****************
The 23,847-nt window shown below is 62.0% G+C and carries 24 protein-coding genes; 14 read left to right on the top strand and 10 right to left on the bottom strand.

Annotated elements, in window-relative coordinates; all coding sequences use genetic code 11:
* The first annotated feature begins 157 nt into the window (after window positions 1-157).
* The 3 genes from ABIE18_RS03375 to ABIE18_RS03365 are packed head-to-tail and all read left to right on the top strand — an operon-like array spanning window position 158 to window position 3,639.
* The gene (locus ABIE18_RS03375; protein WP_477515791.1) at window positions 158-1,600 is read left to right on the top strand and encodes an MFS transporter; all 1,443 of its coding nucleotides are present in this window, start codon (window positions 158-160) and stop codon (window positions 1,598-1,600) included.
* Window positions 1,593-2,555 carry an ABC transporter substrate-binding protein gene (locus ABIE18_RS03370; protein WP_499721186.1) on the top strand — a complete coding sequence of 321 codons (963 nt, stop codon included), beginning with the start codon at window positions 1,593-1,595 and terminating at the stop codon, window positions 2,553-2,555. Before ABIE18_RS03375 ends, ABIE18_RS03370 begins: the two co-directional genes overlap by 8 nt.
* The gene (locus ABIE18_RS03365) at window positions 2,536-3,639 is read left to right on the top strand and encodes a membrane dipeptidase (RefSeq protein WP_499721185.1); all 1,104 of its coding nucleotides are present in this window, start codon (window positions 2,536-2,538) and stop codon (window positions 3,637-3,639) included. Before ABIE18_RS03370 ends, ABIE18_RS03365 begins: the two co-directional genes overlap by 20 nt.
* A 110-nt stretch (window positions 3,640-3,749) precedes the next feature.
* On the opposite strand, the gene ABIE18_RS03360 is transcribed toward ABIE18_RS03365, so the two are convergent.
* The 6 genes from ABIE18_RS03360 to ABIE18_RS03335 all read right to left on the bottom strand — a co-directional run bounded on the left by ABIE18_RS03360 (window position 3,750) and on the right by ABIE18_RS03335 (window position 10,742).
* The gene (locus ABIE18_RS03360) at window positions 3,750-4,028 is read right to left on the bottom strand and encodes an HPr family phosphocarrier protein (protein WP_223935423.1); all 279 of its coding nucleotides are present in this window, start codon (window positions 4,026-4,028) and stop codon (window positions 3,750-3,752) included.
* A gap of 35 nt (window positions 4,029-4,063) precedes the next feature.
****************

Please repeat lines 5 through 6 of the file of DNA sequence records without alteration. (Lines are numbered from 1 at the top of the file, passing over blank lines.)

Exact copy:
* The gene (locus ABIE18_RS03375; protein WP_477515791.1) at window positions 158-1,600 is read left to right on the top strand and encodes an MFS transporter; all 1,443 of its coding nucleotides are present in this window, start codon (window positions 158-160) and stop codon (window positions 1,598-1,600) included.
* Window positions 1,593-2,555 carry an ABC transporter substrate-binding protein gene (locus ABIE18_RS03370; protein WP_499721186.1) on the top strand — a complete coding sequence of 321 codons (963 nt, stop codon included), beginning with the start codon at window positions 1,593-1,595 and terminating at the stop codon, window positions 2,553-2,555. Before ABIE18_RS03375 ends, ABIE18_RS03370 begins: the two co-directional genes overlap by 8 nt.